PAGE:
It doesn’t matter how many times he’s been down it, Jim Rudicil says. He still gets pumped when he makes a run down the luge track. And he’s been down it a lot.

Rudicil, executive director of the non-profit Muskegon Winter Sports Complex (MWSC), has been working to make this one of Michigan’s premier spots to have fun in winter since he was 12. The complex, at the north end of Muskegon State Park on Lake Michigan, has been part of the winter sports scene since 1984, and Rudicil has seen nearly ever step of its development. Its most famous element is its luge track, one of only four in the country.

For those unfamiliar with luge, picture yourself careening down an iced track— with banked turns and twisty corners— trying to maneuver a narrow sled while flat on your back, feet first, with only a few tweaks of your toes on the runners and some weight shifts between you and just going straight, or causing a ping-pong effect against the luge walls.

The experts competing in the Winter Olympics run their laps at up to 90 mph with up to 5s of force, down tracks of up to a mile and a half long. If you take the plunge at Muskegon, you’ll be traveling 600 feet at up to 30 mph on a track designed for public use as a safe introduction to the sport for ages eight and older, making it a great family activity.

That this luge exists is a testament to forward-thinkers who saw the region’s economy shifting from industry to tourism in the 1980s, and who are continuing to evolve this into a year-round sports spot. Rudicil was in on its creation from when the first board on the track was laid. It all began with a sledding hill that was almost in his back yard, and is now a part of the course.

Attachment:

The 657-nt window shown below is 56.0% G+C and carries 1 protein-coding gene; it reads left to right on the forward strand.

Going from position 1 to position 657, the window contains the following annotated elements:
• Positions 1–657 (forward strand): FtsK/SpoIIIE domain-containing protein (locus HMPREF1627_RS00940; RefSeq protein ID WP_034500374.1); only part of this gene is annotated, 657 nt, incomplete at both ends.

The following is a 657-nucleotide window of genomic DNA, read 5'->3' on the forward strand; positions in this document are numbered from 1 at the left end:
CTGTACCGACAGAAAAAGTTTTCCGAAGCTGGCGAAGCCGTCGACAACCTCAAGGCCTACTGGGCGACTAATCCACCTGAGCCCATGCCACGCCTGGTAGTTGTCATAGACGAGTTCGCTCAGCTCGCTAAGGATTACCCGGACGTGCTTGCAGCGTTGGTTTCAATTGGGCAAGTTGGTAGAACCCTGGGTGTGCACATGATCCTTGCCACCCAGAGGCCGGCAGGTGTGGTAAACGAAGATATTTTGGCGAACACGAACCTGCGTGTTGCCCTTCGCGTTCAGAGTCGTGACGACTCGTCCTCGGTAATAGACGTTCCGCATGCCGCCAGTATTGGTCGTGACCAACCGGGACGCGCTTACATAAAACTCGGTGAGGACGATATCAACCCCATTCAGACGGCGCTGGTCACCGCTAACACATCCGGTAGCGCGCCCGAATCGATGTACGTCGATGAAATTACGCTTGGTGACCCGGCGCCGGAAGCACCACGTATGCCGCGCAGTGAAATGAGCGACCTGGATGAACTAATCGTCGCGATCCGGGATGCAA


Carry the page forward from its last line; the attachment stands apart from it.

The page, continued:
“I lived on the park border and neighborhood friends (including future Olympic silver and bronze medalist luger Mark Grimmette) heard construction equipment on our favorite sledding hill. Workers were putting posts across it and we were told they were building a luge track, and they asked us if we’d like to volunteer and carry some boards up the hill. The rest has been a long, fun journey,” Rudicil recalls.

“What made the complex a natural as a site of a luge track was that it was a toboggan run developed by the Depression-era Civilian Conservation Corps.” After the luge was completed, he and Grimmette traveled to the U.S. Olympic training center at Lake Placid. Grimmette went on to compete on the world circuit. Rudicil made the junior national development team but wasn’t ready for the time commitment needed to qualify for the U.S. team. He returned to Muskegon and coached others for a potential national ride, helped to run the complex and contributed to improvements and additions, and eventually took charge of the wintertime amusement park of outdoor fun.

LUGE 101

Of the four luge tracks in the U.S., two are in Michigan; there is a naturbahn (natural) luge in Negaunee, in the Upper Peninsula. The others are Olympic-level tracks, in Lake Placid, New York, home of the 1932 and 1980 games; and Park City, Utah, site of the 2002 Olympics. At Muskegon, Rudicil says, “We pride ourselves on opening the luge experience to the average Joe or Jane. We’re here to introduce the sport to people.”